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India Attrition Survey 2008

About the study  

The objective of this study is to reveal the key factors that impact attrition, so that organizations may be able to address the problem at the root level and improve retention.

This report provides information on trends and challenges of attrition and best practices followed by HR professionals for retaining talent. It includes an analysis of demographic variables, key trends in attrition and retention at various levels and also factor analyzed trends. This report aims to provide HR professionals and senior management executives, sharper insights into attrition management and an understanding of the perspective(s) of fellow HR professionals from across industry segments to help develop strategies for retention.

What's different about the present study?

  • Comprehensive study designed to reveal both push and pull factors that would help organizations to deploy appropriate retention strategies.

  • Surveyed HR executives, those charged with addressing attrition and retention, not individuals who are leaving.

  • Used factor analysis to interpret data, beyond simple descriptive statistics.

  • The findings of the study lead to recommendations for targeted strategies towards managing retention across levels in the organization.

  • Findings and recommendations based on HR executives' perceptions of why people leave-drawn from their experiences

Research Methodology Top

The research data reported and referenced in this report is based on Human Resource professionals’ responses to a comprehensive survey. The data was collected during February and August of 2008.

Survey participants represent diverse industries including Information technology ITES Manufacturing, Financial services, FMCG, Pharma, Telecom, Retail, Diversified and others.

The survey participants included HR professionals in Junior Management - Frontline Individual contributors (23.7%), Middle Management - First and Second level Supervisory positions (37.9%) and Senior Management - positions above Middle Management (38.4%).



 
Analytic Technique

Data were analyzed using Factor Analysis - a statistical technique used to explain variability among observed variables in terms of fewer unobserved variables called factors.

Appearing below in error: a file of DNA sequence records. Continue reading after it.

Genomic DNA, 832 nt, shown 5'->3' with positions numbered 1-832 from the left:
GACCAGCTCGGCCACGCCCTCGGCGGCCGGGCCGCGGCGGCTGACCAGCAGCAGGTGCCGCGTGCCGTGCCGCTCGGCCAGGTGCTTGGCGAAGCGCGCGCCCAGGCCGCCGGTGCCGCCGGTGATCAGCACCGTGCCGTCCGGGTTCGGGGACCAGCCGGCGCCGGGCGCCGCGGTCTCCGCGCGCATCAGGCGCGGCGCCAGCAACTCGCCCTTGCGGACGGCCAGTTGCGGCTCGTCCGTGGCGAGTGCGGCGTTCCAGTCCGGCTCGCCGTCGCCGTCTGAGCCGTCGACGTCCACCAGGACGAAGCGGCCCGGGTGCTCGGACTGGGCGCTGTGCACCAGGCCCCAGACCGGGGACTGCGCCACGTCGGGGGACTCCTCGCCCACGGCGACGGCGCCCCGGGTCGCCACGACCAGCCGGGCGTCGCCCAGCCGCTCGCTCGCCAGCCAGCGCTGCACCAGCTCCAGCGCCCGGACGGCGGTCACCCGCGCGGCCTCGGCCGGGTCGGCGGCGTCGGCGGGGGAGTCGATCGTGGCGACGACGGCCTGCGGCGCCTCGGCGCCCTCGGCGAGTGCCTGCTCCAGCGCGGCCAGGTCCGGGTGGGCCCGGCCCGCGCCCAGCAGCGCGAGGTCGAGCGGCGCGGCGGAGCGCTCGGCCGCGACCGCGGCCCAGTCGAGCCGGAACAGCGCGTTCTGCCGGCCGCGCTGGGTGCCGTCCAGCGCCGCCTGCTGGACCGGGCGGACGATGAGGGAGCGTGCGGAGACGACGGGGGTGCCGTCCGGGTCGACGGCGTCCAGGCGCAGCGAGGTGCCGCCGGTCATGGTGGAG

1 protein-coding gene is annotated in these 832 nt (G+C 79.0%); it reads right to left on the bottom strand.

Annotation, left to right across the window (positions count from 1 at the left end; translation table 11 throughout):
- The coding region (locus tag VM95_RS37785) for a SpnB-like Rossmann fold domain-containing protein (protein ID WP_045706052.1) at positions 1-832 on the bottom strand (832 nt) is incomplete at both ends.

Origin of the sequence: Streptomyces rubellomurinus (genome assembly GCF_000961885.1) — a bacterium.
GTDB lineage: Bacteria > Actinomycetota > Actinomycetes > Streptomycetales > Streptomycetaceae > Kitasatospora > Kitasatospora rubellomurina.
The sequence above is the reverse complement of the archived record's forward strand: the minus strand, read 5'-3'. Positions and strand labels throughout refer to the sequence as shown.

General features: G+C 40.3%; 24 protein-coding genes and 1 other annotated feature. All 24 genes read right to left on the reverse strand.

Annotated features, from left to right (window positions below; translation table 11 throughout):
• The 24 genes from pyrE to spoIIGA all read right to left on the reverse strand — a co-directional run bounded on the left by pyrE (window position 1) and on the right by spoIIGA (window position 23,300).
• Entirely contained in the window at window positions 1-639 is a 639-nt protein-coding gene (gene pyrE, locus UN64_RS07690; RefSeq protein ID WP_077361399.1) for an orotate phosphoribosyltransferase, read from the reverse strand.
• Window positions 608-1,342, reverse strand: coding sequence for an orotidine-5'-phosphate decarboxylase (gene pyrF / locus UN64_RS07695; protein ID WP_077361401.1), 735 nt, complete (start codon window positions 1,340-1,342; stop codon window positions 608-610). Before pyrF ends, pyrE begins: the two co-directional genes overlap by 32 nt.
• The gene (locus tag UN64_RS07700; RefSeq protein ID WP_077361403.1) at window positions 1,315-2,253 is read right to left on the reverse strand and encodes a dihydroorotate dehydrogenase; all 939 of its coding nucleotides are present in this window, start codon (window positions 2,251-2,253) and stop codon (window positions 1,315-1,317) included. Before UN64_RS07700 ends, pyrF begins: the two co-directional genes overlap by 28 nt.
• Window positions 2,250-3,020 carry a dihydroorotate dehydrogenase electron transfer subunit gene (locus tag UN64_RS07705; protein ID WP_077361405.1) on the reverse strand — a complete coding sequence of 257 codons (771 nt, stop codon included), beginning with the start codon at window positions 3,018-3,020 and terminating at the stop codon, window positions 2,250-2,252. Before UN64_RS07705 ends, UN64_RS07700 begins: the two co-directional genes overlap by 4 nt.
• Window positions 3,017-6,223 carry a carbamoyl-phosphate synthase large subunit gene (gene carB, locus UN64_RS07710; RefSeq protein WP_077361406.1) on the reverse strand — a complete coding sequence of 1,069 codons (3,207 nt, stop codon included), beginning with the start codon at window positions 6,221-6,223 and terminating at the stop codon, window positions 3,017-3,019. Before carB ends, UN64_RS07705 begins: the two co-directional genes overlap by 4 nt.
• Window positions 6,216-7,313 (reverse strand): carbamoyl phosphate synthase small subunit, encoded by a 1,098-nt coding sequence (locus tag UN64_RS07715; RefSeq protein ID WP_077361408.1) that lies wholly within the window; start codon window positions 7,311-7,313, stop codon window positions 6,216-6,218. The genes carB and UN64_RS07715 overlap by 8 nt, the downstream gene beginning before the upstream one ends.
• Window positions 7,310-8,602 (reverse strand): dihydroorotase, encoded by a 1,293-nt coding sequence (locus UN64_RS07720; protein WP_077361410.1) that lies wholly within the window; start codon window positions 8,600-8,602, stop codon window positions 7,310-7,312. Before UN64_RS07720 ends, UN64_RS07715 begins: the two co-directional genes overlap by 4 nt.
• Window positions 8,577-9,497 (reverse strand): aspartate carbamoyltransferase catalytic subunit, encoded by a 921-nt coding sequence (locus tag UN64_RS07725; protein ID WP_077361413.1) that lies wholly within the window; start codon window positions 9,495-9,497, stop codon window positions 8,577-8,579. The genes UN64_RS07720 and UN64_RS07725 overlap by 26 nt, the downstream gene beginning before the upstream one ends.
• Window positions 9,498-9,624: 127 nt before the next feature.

Executive Summary Top

Our study of over 700 HR professionals across all the industry segments in India provides a snapshot of the attrition and retention climate in India.

Retention and Attrition management was ranked first by HR professionals as the most challenging, among the various workforce management processes that they are charged with.  A majority of the respondents (65%) consider this to be an area of shared accountability with other functional heads.

It appeared that for every level in the organization, there were different sets of reasons for attrition most often requiring strategies for retention.  Our study findings establish very clearly that “one-size-fits-all” strategies are not likely to work and organizations need to address attrition and retention at different levels through different interventions.  These findings support the literature, which suggests that individuals seek different rewards from the job and the organization, as they gather experience and grow in their jobs and careers.  The challenge for most organizations was to identify the causal factors leading to attrition at various levels and evolve targeted retention strategies as quickly and efficiently as possible.

The research suggests that the core reason people join organizations is different from those that compel them to leave.

It is interesting to note that there is a disconnect between the reasons for attrition and the push factors identified by the respondents in our research.  As an example, compensation does not figure in the reasons for attrition for the junior and middle level managers, yet features prominently in the list of push factors for both levels (with the reverse being true for the senior level managers).  It would seem that the reasons for attrition are based on the respondents’ actual learning from exit interviews with those who have left their companies.  This is in line with what is reported by global literature on attrition.  On the other hand, the push factors seem to be reported based on what is generally believed by executives, to be the reasons people leave companies, not surprisingly, compensation features prominently.